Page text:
Date of Award
Master of Science (MS)
Groundwater is the sole source of drinking water in the coastal community on the Quonochontaug headland in Charlestown, Rhode Island. Management and preservation of this water resource and the surrounding coastal ponds is of increasing importance as population increases and seasonal homes are converted to year-round residences. One of the main issues facing this groundwater system, addressed in this study, is the pollution of groundwater and the coastal salt ponds from anthropogenic sources of nitrate. Water samples were collected from 47 private wells, including shallow wells constructed in the stratified glacial material and deep wells drilled into the underlying fractured granitic bedrock. The sampling locations allow for analysis of spatial and depth related trends in water chemistry. This area has many seasonal residents, resulting in greater stress on the groundwater system in the summer. In order to evaluate temporal trends, samples were collected in three rounds; early summer, late summer, and fall. Nitrate concentrations were above background levels (0-1 mg/L NO3-N) in 92% of samples collected, and 27% of samples reached 5 mg/L, indicating anthropogenic impact from septic systems, cesspools and fertilizers. The overall distribution of nitrate remained consistent throughout the three sampling rounds, indicating no temporal trend. Data analysis revealed a strong association between housing density and observed nitrate concentrations. This positive correlation was used to develop a GIS-based model for predicting nitrate concentrations throughout the salt pond region using current housing densities. The resulting model provides a management tool that can be used for targeting areas of concern and to better constrain the magnitude of groundwater-derived nitrogen loading to the nearby salt ponds.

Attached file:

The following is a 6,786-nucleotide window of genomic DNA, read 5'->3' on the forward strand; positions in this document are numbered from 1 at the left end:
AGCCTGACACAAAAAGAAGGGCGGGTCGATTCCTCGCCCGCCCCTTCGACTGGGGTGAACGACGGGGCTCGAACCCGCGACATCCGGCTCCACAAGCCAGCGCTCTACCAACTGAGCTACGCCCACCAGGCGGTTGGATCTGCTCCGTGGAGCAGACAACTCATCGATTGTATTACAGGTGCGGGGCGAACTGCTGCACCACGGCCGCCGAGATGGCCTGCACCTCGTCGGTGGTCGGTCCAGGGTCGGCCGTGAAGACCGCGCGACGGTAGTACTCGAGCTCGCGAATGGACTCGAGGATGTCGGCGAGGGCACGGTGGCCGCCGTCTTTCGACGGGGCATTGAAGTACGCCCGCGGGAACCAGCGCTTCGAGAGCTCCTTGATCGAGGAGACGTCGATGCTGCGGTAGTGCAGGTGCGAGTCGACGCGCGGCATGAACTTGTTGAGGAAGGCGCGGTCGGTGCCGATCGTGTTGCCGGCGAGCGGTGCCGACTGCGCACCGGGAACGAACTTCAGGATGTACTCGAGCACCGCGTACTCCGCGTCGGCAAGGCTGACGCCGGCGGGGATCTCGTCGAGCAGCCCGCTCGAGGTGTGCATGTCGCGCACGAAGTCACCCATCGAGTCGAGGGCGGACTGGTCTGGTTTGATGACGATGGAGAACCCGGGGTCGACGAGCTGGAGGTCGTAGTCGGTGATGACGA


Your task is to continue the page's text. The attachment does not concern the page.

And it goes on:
Donohue, Jessica L., "Assessment of Housing Density Impacts on Groundwater Quality: Integration of Water Quality Data into a GIS-Based Model for Estimating Groundwater Nitrate Concentrations" (2013). Open Access Master's Theses. Paper 3.